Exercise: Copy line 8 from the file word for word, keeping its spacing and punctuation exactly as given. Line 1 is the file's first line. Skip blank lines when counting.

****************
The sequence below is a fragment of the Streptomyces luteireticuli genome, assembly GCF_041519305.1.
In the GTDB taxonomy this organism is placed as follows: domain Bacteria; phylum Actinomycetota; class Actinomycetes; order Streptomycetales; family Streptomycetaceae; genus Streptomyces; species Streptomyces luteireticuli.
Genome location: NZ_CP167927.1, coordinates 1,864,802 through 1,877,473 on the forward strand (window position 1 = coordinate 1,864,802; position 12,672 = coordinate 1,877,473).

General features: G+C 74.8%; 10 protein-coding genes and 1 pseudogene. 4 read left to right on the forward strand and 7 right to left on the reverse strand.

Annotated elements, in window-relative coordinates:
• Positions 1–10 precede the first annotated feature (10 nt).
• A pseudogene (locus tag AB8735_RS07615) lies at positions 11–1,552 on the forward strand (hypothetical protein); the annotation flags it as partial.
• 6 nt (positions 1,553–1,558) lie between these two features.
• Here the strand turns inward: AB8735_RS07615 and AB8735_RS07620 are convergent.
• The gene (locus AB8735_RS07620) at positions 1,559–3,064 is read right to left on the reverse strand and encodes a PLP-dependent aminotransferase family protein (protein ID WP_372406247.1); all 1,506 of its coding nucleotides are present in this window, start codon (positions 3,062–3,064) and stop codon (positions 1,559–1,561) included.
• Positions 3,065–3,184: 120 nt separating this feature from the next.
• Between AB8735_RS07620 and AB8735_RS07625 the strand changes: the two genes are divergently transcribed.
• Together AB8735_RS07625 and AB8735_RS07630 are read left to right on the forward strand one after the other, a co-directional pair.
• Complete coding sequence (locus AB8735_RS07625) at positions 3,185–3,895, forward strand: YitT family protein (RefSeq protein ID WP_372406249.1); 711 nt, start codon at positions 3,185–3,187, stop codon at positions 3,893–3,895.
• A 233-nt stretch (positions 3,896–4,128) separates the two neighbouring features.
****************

• 6 nt (positions 1,553–1,558) lie between these two features.